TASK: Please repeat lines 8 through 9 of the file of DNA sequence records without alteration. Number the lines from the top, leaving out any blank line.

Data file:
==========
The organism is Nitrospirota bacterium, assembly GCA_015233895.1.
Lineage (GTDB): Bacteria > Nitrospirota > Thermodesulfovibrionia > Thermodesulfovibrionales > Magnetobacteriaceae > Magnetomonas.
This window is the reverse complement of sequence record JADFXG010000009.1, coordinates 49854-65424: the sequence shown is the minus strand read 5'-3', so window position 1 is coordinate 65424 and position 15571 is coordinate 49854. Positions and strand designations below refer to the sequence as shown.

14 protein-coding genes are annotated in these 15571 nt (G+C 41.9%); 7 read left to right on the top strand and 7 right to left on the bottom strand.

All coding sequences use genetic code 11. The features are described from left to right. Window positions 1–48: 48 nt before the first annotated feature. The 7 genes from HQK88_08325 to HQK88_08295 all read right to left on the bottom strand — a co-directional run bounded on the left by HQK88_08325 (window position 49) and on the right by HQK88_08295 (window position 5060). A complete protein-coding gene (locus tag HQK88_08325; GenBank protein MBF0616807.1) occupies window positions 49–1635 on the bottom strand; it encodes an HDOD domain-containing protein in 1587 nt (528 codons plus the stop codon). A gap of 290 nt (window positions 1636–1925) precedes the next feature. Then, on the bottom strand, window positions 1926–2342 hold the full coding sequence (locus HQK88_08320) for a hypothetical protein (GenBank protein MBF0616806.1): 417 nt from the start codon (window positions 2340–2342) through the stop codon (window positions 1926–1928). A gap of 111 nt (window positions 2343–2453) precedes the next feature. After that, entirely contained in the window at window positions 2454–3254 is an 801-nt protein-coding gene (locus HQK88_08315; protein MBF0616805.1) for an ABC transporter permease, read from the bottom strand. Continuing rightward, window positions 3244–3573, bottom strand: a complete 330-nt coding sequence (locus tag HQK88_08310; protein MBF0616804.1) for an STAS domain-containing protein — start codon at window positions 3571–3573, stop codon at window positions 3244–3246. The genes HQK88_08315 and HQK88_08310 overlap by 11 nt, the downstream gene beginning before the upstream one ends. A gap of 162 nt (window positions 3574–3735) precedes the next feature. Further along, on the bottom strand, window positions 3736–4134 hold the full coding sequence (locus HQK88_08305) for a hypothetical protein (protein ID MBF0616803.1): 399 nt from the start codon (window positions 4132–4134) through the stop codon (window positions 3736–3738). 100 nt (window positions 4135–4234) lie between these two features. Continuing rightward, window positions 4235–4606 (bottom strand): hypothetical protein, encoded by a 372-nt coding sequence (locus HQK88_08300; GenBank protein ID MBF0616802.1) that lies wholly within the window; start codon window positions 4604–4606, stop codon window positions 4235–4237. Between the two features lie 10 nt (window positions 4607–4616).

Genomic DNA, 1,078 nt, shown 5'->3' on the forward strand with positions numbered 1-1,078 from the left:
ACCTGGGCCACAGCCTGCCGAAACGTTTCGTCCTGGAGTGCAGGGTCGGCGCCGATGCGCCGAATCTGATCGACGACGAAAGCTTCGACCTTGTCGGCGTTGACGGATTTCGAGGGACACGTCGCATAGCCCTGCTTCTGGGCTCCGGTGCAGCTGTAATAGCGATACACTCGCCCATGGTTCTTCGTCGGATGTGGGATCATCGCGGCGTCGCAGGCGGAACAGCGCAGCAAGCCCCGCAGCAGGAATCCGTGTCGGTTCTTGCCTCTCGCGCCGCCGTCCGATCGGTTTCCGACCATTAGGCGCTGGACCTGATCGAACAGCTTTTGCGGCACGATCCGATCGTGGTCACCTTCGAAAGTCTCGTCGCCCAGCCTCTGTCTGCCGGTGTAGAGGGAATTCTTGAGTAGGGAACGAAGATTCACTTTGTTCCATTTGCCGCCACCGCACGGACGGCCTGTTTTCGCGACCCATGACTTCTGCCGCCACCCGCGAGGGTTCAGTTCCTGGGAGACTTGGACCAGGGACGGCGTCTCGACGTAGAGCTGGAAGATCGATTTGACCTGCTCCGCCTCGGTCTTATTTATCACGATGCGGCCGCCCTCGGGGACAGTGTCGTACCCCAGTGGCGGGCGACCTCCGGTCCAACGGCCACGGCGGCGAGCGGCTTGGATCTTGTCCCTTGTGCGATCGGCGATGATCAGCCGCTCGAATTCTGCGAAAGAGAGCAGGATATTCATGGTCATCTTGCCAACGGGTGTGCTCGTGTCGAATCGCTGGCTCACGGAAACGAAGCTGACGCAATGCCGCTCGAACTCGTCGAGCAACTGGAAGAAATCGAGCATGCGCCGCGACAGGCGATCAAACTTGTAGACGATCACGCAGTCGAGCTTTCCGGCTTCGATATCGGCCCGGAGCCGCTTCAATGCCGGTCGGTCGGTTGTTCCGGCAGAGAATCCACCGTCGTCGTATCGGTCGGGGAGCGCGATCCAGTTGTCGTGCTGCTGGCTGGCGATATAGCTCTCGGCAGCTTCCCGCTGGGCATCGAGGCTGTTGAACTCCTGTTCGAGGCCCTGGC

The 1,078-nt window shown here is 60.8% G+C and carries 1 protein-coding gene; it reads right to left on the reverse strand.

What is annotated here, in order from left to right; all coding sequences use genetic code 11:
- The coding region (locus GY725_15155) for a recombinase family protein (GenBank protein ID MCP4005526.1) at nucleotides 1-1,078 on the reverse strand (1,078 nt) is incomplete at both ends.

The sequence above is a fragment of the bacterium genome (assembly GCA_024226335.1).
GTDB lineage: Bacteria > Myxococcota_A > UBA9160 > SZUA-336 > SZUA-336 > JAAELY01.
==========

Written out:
The 1,078-nt window shown here is 60.8% G+C and carries 1 protein-coding gene; it reads right to left on the reverse strand.

What is annotated here, in order from left to right; all coding sequences use genetic code 11: